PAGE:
July 4, 2020
Hey! I just remembered that I forgot to tell you something.
When I was driving from Florida (visiting Joan G.) to Mississippi (to visit Jean H.), I was starting to look for a gas station. It wasn’t time yet, but if I found a nice one that looked clean and big enough to maneuver my rig, I might pull over.
I am heading up Hwy 84 in Alabama. It is hilly and lined with forests mostly. I don’t know I am on Hwy 84, I am not paying attention. The Googlemap App tells me to turn and I turn, I trust it (most the time) to take me where I want to go.
I am listening to a delightful audiobook, How the Penguins Saved Veronica.
Coming up is a smallish-but-nice gas station on the left at an intersection. As I zoom by it hits me. I wonder if I should turn around.
It was how the side road angles, how there is a long incline in front of me. Could it be?
I look at the shoulder. There is probably a two-foot shoulder with 1/3 of it taken up with the ripples that make a hefty rumble strip. OMG!
This was the hill we climbed! This is the gas station we stopped to rest at! Memories of that day in 2014 when George and I were riding our trikes from Northern Illinois to Florida flood my brain. I start to cry.
Crying is good, crying is a surprise, crying is a release and a celebration.
It was August and hot. We were riding early and trying to get to our motel each day by noon or one to get out of the sun. We were usually only riding 30 or 50 miles a day.
This particular day I had mapped our route to take back roads and avoid this busy highway. We had to cross a river and I had discovered a Ferry crossing along the way. I tried calling the Ferry to make sure it was running, but no one answered the phone. I had asked around at the motel we were staying at and no one knew if the Ferry was running or not.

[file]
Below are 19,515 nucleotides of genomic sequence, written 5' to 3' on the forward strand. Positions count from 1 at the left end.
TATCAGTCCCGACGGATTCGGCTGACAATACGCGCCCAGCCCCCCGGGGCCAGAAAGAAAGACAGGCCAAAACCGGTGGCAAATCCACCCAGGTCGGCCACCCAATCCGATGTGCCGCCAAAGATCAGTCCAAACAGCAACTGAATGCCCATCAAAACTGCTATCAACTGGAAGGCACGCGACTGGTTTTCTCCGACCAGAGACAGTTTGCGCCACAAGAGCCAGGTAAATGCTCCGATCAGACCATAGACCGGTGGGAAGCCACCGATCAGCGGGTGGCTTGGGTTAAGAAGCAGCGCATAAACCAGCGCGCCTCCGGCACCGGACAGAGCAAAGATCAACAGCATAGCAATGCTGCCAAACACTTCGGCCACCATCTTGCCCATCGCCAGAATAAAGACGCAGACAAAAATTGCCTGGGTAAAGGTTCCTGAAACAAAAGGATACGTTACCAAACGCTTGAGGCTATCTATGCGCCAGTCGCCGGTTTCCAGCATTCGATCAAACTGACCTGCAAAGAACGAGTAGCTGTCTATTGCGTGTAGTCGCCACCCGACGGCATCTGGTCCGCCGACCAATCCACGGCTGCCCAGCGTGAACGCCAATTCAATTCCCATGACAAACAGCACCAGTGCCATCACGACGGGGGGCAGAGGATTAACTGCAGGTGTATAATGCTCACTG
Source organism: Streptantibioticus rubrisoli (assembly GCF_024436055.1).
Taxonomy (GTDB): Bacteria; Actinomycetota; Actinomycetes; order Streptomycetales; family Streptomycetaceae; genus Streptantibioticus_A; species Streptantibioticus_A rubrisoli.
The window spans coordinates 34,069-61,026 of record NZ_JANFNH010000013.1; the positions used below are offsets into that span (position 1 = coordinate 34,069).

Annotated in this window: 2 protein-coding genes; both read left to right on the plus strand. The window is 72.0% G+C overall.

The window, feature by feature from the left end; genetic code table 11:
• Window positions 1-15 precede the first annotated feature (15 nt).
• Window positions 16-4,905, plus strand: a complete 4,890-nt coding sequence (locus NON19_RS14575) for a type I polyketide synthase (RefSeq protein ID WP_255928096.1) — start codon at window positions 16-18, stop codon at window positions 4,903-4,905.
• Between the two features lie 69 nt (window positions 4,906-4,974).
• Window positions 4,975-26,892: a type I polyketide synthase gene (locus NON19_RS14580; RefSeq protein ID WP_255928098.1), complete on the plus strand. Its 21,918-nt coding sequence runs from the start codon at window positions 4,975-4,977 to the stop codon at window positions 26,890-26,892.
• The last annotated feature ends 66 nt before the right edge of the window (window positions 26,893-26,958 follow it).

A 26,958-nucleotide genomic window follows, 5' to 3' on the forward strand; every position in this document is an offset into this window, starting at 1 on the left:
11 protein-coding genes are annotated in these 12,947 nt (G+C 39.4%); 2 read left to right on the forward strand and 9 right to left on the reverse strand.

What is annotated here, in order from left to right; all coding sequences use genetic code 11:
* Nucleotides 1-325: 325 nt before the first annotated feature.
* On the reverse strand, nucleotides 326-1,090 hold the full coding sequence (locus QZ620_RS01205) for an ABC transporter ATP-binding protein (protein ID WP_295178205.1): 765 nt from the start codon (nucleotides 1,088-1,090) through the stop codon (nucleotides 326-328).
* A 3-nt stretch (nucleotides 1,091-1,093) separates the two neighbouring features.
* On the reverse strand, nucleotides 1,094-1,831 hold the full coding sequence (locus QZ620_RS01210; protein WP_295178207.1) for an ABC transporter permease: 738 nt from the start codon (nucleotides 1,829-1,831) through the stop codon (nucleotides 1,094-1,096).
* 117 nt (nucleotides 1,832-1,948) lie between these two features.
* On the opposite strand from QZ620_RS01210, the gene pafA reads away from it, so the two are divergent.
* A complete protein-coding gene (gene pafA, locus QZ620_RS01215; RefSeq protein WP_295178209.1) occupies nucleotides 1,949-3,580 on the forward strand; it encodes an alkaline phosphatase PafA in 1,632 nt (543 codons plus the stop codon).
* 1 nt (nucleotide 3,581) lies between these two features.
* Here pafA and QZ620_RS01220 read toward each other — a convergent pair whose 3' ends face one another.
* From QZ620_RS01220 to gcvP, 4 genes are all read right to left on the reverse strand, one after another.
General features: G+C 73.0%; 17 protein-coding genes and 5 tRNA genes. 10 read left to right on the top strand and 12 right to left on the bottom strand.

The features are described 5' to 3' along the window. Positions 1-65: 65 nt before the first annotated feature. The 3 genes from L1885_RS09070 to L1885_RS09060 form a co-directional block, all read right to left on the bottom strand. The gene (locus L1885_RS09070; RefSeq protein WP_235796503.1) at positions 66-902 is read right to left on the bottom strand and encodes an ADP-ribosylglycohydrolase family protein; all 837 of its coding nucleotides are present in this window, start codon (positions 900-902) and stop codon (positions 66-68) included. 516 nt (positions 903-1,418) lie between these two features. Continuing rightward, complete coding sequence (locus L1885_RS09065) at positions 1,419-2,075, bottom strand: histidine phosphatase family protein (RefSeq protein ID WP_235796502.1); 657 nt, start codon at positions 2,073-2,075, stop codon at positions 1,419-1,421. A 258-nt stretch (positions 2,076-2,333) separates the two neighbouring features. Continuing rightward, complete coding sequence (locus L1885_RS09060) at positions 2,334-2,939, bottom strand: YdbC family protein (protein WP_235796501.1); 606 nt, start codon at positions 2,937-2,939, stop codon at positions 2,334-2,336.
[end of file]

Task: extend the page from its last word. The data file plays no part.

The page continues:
I just trusted that it was, since we had been having good luck. Hey luck was on our side.
The route took us down some back roads, more remote, there were trailer homes piled with junk.
The road side decorated with litter.
Every house it seemed had dogs that loved to chase us. Once when we stopped to rest and pee behind the bushes, a postman pulled up in his truck.
“Are you two lost?” he asked.
“No, we are heading south,” I tell him. “We are going down to the Ferry.”
By this time we were probably 25 or 30 miles into our ride.
“Is that still running?” he asks.
“The website had a schedule,” I told him. “I tried calling but got no answer.”
He said he would check and let us know on his way back. He took off, further down the road someone else stopped to inquire if we were lost. They told us it was dangerous in this area, drugs and no-goods.
We ignored them and kept pedaling. If people were sitting out on their porches, they would watch us go by with interest. I just waved. My pepper spray was handy, I had used it on a few dogs already this day.
We had put in 40 miles when the postman stopped on his way back through.
“The Ferry is closed,” he said. “It hasn’t run for like six years.”
I wanted to cry, but I didn’t. George didn’t criticize. Already the undiagnosed dementia was making him quieter and more reliant on me.
I studied the map. The only way for us to get to our next motel is either to retrace our route and stay again at the motel we stayed at last night. Or we could take a slightly different route and join Hwy 84 a little further south. I decided to try the different route, maybe it wouldn’t be so… seedy.
This alternative route had a huge and very steep hill we had to climb. Googlemaps didn’t tell me that! George and I would pedal a few strokes and then rest our screaming thighs. We were pulling our Burley trailers behind our trikes. A hill like this would be very challenging without the extra weight.
This was one of the days that George told me, “I am not doing this again.”
“What,” I asked. “Go on a bike adventure?”
We are out in the heat of August in Alabama or Mississippi. We get to Hwy 84 and take a left. It is going to be tough. It is the only route from A to B. The shoulder is only two feet and a good portion of it is taken up with a rumble strip. The highway isn’t extremely busy, but there is traffic.
We were eating our ice cream and George looked at me and said, “I love you.”
He always said that. It was reassuring since I had messed up our route and was beating myself up over it.
Then we climbed back on our trikes and headed the rest of the way to Monroeville. When I reached the motel I added an extra night so we could rest. We had done 82 miles pulling weight in the heat.
It turned out to be an ok stop, since the Museum is there with information about the Author Harper Lee and her book To Kill A Mockingbird. The court scenes in the movie were filmed in the Monroeville Courthouse. There was also information about Truman Capote too, who grew up in Monroeville.